The current state of healthcare, especially after the introduction of EHR (electronic health records) means there is a constant generation of data on patients and other health services. EHR is especially important given their role in diagnosis, treatment, and monitoring of individuals’ health progress.
The healthcare field has continually advanced in its uptake of technology. Evidence of this is the adoption of HER, which has become a part of the healthcare system (Tomasi, Facchini & Maia, 2014). Traditionally, physicians kept patient notes, mostly handwritten, in secure cabinets for later retrieval. While this ensured the security of the notes, it was disadvantageous to the patient if he/she happened to change the care provider/physician. The new physician would, therefore, need to make fresh notes and administer fresh treatment without the patient’s history. EHR solves this problem by availing patient history and records from the time of first treatment to the current treatment. Through the records shared by different care providers, the physician taps into the system and gleans patient information including medical history, allergies, laboratory tests, and previous medication and possible complications. Essentially, EHR enables the physician to make better decisions concerning the treatment of the patient based on the patient’s medical history made available through the EHR system.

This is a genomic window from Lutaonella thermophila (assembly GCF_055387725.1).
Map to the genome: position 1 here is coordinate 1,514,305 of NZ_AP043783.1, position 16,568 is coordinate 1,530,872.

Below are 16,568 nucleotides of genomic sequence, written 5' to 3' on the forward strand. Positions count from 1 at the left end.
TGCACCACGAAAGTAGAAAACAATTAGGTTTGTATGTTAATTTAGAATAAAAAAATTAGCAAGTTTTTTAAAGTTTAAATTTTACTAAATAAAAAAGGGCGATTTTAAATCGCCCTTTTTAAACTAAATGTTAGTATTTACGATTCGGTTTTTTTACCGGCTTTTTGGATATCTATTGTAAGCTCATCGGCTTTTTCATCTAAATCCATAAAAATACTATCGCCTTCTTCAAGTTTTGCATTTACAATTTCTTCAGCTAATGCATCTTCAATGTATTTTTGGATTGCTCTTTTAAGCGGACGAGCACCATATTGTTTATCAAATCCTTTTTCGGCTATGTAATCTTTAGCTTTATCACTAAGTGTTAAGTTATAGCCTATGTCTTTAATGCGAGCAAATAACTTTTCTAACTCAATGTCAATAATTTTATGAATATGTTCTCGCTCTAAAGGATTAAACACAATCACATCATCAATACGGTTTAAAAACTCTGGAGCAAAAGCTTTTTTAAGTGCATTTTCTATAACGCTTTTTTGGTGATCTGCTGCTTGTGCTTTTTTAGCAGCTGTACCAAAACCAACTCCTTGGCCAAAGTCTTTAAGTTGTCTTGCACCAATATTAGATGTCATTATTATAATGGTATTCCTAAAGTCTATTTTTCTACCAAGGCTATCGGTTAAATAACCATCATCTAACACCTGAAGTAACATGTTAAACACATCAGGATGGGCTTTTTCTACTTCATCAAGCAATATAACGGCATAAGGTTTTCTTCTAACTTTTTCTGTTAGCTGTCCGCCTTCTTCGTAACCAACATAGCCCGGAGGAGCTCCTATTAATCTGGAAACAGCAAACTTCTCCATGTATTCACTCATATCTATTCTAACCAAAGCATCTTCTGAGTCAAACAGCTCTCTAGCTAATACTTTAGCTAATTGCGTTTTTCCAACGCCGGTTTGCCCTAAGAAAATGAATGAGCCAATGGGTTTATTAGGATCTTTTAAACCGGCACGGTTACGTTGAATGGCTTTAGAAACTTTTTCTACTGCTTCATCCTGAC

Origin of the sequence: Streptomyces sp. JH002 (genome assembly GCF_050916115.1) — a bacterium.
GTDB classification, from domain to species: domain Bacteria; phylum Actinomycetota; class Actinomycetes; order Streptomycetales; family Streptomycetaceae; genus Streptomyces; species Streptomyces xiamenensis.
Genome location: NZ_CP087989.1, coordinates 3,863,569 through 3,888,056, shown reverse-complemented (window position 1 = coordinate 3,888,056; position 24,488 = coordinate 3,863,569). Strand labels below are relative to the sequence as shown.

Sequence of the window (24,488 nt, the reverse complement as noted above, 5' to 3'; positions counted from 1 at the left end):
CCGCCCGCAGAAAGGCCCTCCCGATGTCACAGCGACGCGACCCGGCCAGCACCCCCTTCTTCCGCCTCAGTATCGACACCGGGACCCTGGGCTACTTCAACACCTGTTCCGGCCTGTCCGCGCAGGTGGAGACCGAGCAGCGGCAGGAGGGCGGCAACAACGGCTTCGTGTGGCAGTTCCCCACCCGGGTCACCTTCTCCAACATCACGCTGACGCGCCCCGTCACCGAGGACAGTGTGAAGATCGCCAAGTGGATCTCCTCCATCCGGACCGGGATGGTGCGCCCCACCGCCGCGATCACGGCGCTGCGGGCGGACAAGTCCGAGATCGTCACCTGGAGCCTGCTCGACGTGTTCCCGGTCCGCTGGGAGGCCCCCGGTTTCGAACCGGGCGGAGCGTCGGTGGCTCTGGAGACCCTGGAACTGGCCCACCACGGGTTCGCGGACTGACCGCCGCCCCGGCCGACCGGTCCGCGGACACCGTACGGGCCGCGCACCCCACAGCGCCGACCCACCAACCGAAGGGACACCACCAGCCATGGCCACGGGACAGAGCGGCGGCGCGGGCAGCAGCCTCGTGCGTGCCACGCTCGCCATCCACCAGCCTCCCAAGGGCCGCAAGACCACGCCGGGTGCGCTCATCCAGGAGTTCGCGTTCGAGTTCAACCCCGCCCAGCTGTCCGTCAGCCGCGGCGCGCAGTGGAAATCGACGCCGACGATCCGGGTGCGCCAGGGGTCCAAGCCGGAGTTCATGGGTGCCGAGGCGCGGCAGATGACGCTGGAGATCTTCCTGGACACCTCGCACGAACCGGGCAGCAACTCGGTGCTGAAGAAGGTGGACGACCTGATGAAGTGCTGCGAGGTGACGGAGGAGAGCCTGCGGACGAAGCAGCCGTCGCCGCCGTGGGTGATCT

As a comprehensive data system, EHR allows both the patient and the physician to take part in the treatment process. Taitsman, Grimm, and Agrawal (2013) inform that the system allows secure logins for both patients and care providers, allowing constant monitoring of patient progress. Patients can also take better control of their treatment, especially the cost of treatment, as it allows them deeper insight into their health billing.
Data is becoming increasingly important in healthcare. EHR allows physician and care providers to glean patient data and make better decisions concerning the patient’s treatment. Patients also actively participate in their treatment thanks to the system’s ability to allow patients more access and control over their care.
Taitsman, J., K., Grimm, C., M. & Agrawal, S. (2013). Protecting patient privacy and data security. The New England Journal of Medicine, 368, 977-979
Tomasi, E., Facchini, L., A. & Maia, M. (2014). Health information technology in primary health care in developing countries: A literature review. Bulleting of the World Health Organization, 82, 867-874